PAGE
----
Ahh...this is my English translation of a Tagalog translation of a text originally written in English. (Get it?) Well, this morn I was reading this book and was profoundly touched by this certain passage of a text written in Tagalog, and ended up rereading and translating the words into English in my mind. I was so impassioned that I decided to write down my translation, as my preoccupation this first half of my day. So I finished my arguably-best effort in translating this gem, only to find out later, upon reading the editors' introduction, that my source text, a brief Tagalog -- yes, I'll declare it -- masterpiece, was originally written in English after all! The text is the last literary piece of the book. So next time, I'll read everything from first page to last.
The passage, a childhood recollection during China's Cultural Revolution, is from the late poet and painter Maningning Miclat's brief memoir, "Pampinid na Salita," pages 89 - 99 of Beauty for Ashes: Remembering Maningning, from Anvil Publishing, Inc., 2001. ("Pampinid..." is the Tagalog translation, by her father Mario Miclat, of "Postscript," from Voice from the Underworld, also from Anvil, 2000.)
It would be wonderful to read "Pampinid..." and its original text "Postscript," to contextualize and further appreciate the late artist's words (so please check out the links above). As for me, I have yet to read the latter, but I will. And I'm certain it's more beautiful than my humble translation.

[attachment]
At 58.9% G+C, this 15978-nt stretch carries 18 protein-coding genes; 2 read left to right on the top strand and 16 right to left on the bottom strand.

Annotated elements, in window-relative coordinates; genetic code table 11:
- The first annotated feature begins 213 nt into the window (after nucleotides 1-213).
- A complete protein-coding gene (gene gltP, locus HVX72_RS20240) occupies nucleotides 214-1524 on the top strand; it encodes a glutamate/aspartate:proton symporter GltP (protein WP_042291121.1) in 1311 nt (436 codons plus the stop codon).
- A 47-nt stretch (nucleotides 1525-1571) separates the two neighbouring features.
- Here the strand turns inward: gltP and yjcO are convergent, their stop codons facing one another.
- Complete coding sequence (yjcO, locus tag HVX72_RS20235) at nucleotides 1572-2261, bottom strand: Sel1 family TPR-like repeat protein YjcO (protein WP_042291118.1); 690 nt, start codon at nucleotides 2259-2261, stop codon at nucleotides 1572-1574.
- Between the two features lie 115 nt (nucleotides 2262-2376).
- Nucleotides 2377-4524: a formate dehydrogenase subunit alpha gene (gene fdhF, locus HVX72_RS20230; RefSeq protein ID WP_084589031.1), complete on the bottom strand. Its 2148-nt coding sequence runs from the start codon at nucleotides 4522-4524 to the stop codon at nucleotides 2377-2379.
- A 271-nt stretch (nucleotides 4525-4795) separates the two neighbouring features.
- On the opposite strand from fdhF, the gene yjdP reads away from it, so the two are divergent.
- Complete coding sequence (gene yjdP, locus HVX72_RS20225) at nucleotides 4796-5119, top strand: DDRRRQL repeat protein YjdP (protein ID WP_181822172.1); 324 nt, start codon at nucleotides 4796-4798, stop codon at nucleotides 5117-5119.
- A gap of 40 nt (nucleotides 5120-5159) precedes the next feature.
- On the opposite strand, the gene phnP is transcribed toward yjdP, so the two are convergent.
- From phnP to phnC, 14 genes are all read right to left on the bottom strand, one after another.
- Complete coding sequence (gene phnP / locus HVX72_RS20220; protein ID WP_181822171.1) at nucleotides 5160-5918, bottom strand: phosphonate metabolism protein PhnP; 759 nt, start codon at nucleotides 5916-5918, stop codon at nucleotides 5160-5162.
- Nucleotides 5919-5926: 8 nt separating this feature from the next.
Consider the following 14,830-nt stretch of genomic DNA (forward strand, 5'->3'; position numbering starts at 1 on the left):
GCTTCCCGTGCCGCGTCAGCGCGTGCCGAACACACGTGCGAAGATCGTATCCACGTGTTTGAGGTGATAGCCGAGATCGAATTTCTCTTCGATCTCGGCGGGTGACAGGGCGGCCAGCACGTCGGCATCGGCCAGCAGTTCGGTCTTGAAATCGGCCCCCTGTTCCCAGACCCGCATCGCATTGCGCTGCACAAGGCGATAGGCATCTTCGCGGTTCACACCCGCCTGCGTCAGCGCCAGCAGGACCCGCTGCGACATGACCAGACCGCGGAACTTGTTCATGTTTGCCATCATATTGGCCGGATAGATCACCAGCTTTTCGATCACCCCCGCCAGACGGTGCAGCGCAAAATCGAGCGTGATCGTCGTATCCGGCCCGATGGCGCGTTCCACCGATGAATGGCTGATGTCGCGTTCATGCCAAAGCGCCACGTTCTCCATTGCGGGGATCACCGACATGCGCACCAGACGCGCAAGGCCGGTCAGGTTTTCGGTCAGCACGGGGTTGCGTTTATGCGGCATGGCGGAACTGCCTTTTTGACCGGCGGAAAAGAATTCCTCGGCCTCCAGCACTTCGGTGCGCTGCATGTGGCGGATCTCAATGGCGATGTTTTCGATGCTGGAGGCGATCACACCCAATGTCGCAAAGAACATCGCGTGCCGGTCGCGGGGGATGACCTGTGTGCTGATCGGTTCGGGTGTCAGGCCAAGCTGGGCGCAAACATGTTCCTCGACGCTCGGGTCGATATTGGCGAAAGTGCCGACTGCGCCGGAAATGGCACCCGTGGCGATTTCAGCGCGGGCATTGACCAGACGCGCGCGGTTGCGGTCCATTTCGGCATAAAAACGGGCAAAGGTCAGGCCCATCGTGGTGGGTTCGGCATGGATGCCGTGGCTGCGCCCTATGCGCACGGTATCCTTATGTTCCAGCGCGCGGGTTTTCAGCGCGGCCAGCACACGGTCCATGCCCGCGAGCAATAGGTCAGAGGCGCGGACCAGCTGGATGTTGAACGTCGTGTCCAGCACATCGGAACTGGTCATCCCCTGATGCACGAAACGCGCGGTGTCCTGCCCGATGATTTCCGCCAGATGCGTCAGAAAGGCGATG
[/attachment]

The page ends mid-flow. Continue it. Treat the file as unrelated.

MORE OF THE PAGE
And now, my tribute to Maningning: my rather impulsive yet very inspired labor of love this morning of February 19, 2016:
There was one young girl who was older than us and whom we treated as our elder sister. She was neat and clean in her appearance, she was beautiful, with round eyes. She was already studying, and this fact she boasted to us as we had not yet learned to read and write. At night, she would cry herself to sleep; she whined in a low and soft voice, and walked back and forth across our lodging rooms. After a few hours, she'd be sleeping on the floor. Her aunt would pick her up and carry her to her room. When she awoke and remembered that she had been crying, she would resume her weeping. But, sometimes, she forgot; she'd eat, wash her face, and when she suddenly remembered, would cry again and walk.
We younger children were amused to witness her endurance. But the adults told us not to be like her who was always sad, blaming her parents who left her to organize a movement and write political analyses and guerilla poems. She was like a conductor of her own orchestra, beating to the symphony of her sadness. Her crying was like a song. I would doze to sleep listening to her; in my mind, I'd start crying if she stopped crying. But I remained free as every child should be.
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Note: I only have one memory of Maningning, it was (I believe) midmorning of 1993 at the lobby of the College of Fine Arts, University of the Philippines - Diliman. She was standing still, brown, beautiful, looking at something, or someone...
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